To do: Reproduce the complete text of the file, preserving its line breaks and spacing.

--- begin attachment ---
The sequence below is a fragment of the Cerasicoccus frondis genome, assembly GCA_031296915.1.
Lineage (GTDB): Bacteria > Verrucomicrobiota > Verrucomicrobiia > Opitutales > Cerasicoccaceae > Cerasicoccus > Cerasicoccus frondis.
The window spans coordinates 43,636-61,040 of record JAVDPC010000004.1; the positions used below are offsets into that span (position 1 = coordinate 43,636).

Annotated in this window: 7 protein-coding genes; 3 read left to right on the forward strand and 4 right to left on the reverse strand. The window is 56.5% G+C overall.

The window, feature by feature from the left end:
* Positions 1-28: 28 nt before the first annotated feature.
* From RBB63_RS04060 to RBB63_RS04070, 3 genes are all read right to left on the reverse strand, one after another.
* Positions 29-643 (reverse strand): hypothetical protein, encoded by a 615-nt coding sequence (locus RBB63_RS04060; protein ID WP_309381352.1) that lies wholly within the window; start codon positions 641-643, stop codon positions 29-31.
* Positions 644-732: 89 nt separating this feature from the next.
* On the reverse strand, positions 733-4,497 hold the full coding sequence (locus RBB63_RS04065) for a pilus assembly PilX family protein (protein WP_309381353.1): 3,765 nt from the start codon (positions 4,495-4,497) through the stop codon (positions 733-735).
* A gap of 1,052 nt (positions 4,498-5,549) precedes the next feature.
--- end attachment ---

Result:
The sequence below is a fragment of the Cerasicoccus frondis genome, assembly GCA_031296915.1.
Lineage (GTDB): Bacteria > Verrucomicrobiota > Verrucomicrobiia > Opitutales > Cerasicoccaceae > Cerasicoccus > Cerasicoccus frondis.
The window spans coordinates 43,636-61,040 of record JAVDPC010000004.1; the positions used below are offsets into that span (position 1 = coordinate 43,636).

Annotated in this window: 7 protein-coding genes; 3 read left to right on the forward strand and 4 right to left on the reverse strand. The window is 56.5% G+C overall.

The window, feature by feature from the left end:
* Positions 1-28: 28 nt before the first annotated feature.
* From RBB63_RS04060 to RBB63_RS04070, 3 genes are all read right to left on the reverse strand, one after another.
* Positions 29-643 (reverse strand): hypothetical protein, encoded by a 615-nt coding sequence (locus RBB63_RS04060; protein ID WP_309381352.1) that lies wholly within the window; start codon positions 641-643, stop codon positions 29-31.
* Positions 644-732: 89 nt separating this feature from the next.
* On the reverse strand, positions 733-4,497 hold the full coding sequence (locus RBB63_RS04065) for a pilus assembly PilX family protein (protein WP_309381353.1): 3,765 nt from the start codon (positions 4,495-4,497) through the stop codon (positions 733-735).
* A gap of 1,052 nt (positions 4,498-5,549) precedes the next feature.